I finally painted my bedroom closet last week. It was stained, dark, and taped with torn-out magazine pages of pictures of JFK Jr. I had a huge crush on him and they’ve been hanging there for years. Before I started, I took everything out and plunked it all down on the bed in the guest room.
I finished up and started to reorganize, taking a few of my favorite pieces and hanging them back in the closet. I also grabbed my backpack and several pairs of shoes. Today, a week later, I still have only a handful of my many closet possessions back in place and I realize I don’t miss or need them. With that epiphany, I’ve decided to become a minimalist. I just have too much crap. I think I speak for the majority of people I know. We buy too much.
Two things come into play when it comes to getting rid of material objects. Entropy. And Guilt. Entropy commonly means a measure of disorder; a fair description of most of my house. Entropy starts out pretty harmlessly. First there is one object, then several. They start to pile up and then just grow. Magazines, catalogs, clothes, toys, half-finished projects and parts of broken things that will most likely never be put back together. You get the picture. There are three ripped cloth dog toys lying in my kitchen. I hadn’t trashed them because I thought I might sew them. I haven’t gone near a thread and needle for six months, so I chucked them today. I have catalogs around just in case I might need something in them. But how will I ever know if I need that certain “something” if I don’t read them? Tossed.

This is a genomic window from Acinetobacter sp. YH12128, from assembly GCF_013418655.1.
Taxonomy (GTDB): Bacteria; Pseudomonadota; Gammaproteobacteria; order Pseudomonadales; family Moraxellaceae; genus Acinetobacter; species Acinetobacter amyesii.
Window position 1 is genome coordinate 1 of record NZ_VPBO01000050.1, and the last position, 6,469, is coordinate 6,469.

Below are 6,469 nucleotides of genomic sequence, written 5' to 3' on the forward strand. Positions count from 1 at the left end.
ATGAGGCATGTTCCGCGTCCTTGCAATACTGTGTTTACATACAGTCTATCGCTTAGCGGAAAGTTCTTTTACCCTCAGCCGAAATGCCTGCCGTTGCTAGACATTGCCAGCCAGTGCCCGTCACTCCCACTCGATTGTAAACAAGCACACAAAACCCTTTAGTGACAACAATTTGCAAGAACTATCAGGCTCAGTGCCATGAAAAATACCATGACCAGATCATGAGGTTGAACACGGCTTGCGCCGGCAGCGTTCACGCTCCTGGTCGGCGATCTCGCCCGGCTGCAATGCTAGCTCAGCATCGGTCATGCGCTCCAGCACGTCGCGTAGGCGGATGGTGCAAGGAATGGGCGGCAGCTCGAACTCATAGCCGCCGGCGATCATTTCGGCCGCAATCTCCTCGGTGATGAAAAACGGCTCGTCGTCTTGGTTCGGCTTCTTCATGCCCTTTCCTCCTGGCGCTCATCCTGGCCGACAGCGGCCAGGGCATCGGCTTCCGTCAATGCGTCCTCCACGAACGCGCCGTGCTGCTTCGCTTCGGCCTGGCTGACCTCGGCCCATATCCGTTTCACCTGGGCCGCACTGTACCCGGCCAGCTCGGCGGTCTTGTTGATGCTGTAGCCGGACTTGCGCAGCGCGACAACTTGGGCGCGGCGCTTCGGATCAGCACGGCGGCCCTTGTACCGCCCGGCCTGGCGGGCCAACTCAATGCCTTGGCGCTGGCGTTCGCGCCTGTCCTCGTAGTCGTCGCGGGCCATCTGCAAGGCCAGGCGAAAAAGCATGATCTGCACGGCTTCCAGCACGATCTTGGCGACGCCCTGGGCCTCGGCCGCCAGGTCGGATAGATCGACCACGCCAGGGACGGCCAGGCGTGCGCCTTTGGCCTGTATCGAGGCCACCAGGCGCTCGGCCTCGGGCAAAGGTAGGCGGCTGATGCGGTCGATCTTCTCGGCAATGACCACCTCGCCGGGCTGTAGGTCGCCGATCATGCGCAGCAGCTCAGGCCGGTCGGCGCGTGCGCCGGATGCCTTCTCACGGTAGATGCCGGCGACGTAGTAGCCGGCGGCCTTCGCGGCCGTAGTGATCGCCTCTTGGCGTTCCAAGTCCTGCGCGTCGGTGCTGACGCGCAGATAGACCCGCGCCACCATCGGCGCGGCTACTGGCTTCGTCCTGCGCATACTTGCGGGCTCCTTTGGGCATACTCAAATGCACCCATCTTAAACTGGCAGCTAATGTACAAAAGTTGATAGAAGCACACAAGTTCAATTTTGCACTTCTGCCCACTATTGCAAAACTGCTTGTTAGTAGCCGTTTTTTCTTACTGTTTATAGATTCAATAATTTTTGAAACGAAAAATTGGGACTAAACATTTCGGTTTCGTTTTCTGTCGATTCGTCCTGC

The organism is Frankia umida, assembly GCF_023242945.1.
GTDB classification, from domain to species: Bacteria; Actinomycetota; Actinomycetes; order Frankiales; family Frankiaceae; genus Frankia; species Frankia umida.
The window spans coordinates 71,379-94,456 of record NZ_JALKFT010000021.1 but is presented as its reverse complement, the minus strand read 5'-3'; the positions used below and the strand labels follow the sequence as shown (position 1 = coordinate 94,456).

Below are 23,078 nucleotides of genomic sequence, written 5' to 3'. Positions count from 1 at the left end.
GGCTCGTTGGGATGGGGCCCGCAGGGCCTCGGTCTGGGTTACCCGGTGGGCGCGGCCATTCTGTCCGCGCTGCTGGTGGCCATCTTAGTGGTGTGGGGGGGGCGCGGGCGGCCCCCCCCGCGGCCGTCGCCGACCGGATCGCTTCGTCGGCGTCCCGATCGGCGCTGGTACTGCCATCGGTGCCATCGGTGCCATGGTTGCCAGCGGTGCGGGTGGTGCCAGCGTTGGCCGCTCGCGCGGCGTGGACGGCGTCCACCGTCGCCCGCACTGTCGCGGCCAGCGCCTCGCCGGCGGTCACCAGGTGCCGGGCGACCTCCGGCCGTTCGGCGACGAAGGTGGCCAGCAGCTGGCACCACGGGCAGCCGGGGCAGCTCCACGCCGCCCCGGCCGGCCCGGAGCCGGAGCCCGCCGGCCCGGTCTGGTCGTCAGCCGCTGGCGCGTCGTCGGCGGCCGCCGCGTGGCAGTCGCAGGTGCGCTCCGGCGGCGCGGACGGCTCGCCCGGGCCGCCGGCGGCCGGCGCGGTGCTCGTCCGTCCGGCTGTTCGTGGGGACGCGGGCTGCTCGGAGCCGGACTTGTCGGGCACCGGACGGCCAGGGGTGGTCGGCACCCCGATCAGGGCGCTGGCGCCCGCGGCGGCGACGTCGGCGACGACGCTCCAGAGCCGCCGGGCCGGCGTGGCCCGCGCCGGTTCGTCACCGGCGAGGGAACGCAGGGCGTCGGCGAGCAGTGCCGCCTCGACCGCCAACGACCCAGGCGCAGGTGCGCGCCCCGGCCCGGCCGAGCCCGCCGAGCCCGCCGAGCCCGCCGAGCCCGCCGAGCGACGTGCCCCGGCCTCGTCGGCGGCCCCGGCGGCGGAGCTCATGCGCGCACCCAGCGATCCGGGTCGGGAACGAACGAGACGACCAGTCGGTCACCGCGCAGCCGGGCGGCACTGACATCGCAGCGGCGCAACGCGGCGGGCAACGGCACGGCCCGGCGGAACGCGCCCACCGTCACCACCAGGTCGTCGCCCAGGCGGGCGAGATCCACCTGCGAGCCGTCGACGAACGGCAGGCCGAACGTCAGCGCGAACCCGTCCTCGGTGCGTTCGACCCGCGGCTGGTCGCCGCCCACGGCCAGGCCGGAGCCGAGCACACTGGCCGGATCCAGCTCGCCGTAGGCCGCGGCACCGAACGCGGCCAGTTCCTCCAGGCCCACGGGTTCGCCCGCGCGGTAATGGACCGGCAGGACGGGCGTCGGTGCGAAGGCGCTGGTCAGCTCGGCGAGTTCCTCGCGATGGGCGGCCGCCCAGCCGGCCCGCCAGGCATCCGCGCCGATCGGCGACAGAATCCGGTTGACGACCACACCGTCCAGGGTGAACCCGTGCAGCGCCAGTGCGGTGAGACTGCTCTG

The real objects are harder to get rid of because of the guilt. An example is the perfectly good red wool coat I own and never wear. It may be fine for someone but that someone is not me. It’s now in the Goodwill pile. I have to come to terms with the fact that the wool coat was just a bad decision that I don’t have to live with.
Another big source of guilt are gifts that you really don’t like or want. I say I’ll keep the gift for a civil amount of time and then discard it, but that doesn’t actually happen. I keep thinking that I should use it in the company of the person who gave it to me but that actually never happens either. Today, I’m sweeping the niceties aside and my gifted trash will be someone’s treasure.
The hardest things to give away are the dream objects. They represent something that you are not. My friend has a corner of her closet with old size four clothes. She says she keeps them just in case she gets to that size again. I notice that most of them scream the 1980s, but I don’t say anything. I bought a violin and starting taking lessons until I couldn’t stand to hear myself practice anymore. Now it sits in its case and collects dust on top of the piano. I should sell it but still see myself standing tall and playing it beautifully.